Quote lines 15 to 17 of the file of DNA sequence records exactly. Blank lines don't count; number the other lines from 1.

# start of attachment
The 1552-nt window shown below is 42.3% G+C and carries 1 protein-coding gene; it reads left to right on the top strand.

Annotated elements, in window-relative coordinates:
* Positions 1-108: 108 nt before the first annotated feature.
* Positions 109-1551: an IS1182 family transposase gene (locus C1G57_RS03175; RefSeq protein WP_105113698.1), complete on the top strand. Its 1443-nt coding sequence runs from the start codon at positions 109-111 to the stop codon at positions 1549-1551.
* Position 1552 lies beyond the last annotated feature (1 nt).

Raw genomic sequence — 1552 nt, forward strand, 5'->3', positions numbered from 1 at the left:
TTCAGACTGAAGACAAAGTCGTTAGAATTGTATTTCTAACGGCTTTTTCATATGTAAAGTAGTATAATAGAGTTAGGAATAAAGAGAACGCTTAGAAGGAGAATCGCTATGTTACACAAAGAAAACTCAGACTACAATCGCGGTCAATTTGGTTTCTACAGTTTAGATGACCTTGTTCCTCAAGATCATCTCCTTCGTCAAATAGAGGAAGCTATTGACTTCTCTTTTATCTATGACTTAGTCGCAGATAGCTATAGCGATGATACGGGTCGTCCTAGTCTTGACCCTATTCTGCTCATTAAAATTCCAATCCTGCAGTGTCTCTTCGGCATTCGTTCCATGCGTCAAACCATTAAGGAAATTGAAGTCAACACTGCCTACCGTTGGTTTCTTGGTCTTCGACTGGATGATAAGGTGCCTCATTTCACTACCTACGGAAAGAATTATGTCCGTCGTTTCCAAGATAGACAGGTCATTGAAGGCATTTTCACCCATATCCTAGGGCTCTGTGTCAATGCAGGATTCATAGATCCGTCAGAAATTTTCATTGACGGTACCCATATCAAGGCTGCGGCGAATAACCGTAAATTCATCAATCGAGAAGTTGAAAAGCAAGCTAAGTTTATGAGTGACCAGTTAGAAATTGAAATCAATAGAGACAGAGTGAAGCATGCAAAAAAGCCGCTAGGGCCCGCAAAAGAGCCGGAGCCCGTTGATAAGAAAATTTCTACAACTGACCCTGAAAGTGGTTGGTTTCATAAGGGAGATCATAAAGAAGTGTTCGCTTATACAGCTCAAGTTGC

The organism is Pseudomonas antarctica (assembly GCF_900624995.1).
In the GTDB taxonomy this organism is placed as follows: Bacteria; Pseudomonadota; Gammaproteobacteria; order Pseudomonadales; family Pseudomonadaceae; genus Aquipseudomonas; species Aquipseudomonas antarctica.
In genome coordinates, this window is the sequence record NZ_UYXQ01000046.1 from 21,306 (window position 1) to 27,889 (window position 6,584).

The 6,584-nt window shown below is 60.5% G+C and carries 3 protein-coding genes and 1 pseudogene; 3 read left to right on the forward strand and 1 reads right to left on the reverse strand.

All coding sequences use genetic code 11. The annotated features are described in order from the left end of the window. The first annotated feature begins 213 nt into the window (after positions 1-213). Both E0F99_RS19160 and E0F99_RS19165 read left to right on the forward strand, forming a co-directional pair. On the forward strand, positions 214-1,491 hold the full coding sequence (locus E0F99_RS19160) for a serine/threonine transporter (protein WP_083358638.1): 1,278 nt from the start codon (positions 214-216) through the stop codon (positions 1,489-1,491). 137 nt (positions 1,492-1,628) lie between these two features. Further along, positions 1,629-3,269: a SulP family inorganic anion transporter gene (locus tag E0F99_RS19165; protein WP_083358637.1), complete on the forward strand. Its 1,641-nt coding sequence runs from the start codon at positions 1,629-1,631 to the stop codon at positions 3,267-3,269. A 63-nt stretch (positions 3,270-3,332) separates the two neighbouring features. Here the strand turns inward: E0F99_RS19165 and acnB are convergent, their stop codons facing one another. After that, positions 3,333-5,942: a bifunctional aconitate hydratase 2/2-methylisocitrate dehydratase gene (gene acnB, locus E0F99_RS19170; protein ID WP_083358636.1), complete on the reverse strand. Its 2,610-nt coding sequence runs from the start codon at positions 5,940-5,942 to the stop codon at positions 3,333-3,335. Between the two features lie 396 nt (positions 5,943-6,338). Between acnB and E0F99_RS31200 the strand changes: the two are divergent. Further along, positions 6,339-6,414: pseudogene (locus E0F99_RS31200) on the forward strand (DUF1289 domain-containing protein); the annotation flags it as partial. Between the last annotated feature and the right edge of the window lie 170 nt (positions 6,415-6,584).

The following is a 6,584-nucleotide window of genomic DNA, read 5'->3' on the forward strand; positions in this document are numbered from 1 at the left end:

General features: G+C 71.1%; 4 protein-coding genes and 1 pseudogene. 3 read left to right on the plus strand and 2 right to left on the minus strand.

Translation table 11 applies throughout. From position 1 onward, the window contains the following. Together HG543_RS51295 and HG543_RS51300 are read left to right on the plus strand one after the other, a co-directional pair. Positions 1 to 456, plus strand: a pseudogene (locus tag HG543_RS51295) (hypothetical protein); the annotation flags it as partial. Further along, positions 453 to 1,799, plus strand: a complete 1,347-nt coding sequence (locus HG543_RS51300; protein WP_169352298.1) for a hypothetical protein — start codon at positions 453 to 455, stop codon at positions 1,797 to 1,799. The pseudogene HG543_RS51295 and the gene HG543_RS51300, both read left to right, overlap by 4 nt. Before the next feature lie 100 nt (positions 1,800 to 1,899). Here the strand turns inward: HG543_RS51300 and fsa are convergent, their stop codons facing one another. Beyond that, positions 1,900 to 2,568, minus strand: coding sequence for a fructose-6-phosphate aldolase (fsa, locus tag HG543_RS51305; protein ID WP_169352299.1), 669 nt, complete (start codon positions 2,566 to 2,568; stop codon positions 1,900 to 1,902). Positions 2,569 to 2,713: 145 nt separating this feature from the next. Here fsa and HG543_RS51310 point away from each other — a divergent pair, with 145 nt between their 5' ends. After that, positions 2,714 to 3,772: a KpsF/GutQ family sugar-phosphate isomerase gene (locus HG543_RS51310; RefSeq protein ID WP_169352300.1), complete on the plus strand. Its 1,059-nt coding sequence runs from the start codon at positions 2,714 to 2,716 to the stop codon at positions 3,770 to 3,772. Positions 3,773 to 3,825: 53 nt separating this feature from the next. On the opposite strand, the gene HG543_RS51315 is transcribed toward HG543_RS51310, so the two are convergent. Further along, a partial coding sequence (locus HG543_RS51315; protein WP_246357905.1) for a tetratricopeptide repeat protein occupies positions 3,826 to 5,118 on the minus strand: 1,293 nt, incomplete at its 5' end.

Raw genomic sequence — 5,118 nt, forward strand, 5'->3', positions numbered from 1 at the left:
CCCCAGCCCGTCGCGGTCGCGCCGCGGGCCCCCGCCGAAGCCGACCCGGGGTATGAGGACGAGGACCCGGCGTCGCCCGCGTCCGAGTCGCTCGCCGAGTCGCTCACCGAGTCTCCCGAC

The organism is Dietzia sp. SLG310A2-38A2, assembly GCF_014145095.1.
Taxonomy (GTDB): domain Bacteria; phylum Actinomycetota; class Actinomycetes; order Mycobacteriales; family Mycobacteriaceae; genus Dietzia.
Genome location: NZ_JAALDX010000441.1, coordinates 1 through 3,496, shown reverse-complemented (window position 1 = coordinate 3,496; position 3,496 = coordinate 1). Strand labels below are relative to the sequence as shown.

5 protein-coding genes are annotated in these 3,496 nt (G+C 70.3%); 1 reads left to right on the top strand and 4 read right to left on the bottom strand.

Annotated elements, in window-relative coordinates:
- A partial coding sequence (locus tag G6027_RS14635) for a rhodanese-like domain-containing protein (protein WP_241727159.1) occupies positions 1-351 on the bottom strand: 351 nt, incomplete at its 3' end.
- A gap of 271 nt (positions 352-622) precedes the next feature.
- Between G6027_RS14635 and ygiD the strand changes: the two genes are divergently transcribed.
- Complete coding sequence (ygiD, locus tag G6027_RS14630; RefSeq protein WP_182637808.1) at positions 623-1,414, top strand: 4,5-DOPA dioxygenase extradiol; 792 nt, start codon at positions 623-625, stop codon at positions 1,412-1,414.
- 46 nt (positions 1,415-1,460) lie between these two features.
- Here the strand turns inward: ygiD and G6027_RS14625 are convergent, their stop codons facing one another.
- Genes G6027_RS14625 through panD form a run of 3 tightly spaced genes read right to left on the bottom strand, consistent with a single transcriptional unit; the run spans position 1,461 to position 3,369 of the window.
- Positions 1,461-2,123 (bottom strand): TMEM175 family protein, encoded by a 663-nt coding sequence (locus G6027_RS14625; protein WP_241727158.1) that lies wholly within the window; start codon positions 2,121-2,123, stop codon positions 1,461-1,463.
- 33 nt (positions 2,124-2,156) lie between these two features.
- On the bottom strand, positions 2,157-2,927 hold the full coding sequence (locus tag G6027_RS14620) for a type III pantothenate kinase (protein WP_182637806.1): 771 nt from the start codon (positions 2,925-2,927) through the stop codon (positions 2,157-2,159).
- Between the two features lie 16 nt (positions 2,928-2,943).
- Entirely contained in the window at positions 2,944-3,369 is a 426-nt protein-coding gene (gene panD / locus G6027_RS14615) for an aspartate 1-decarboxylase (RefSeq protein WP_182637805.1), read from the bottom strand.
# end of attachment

Translation table 11 applies throughout. From position 1 onward, the window contains the following. Together HG543_RS51295 and HG543_RS51300 are read left to right on the plus strand one after the other, a co-directional pair. Positions 1 to 456, plus strand: a pseudogene (locus tag HG543_RS51295) (hypothetical protein); the annotation flags it as partial. Further along, positions 453 to 1,799, plus strand: a complete 1,347-nt coding sequence (locus HG543_RS51300; protein WP_169352298.1) for a hypothetical protein — start codon at positions 453 to 455, stop codon at positions 1,797 to 1,799. The pseudogene HG543_RS51295 and the gene HG543_RS51300, both read left to right, overlap by 4 nt. Before the next feature lie 100 nt (positions 1,800 to 1,899). Here the strand turns inward: HG543_RS51300 and fsa are convergent, their stop codons facing one another. Beyond that, positions 1,900 to 2,568, minus strand: coding sequence for a fructose-6-phosphate aldolase (fsa, locus tag HG543_RS51305; protein ID WP_169352299.1), 669 nt, complete (start codon positions 2,566 to 2,568; stop codon positions 1,900 to 1,902). Positions 2,569 to 2,713: 145 nt separating this feature from the next. Here fsa and HG543_RS51310 point away from each other — a divergent pair, with 145 nt between their 5' ends. After that, positions 2,714 to 3,772: a KpsF/GutQ family sugar-phosphate isomerase gene (locus HG543_RS51310; RefSeq protein ID WP_169352300.1), complete on the plus strand. Its 1,059-nt coding sequence runs from the start codon at positions 2,714 to 2,716 to the stop codon at positions 3,770 to 3,772. Positions 3,773 to 3,825: 53 nt separating this feature from the next. On the opposite strand, the gene HG543_RS51315 is transcribed toward HG543_RS51310, so the two are convergent. Further along, a partial coding sequence (locus HG543_RS51315; protein WP_246357905.1) for a tetratricopeptide repeat protein occupies positions 3,826 to 5,118 on the minus strand: 1,293 nt, incomplete at its 5' end.

Raw genomic sequence — 5,118 nt, forward strand, 5'->3', positions numbered from 1 at the left:
CCCCAGCCCGTCGCGGTCGCGCCGCGGGCCCCCGCCGAAGCCGACCCGGGGTATGAGGACGAGGACCCGGCGTCGCCCGCGTCCGAGTCGCTCGCCGAGTCGCTCACCGAGTCTCCCGAC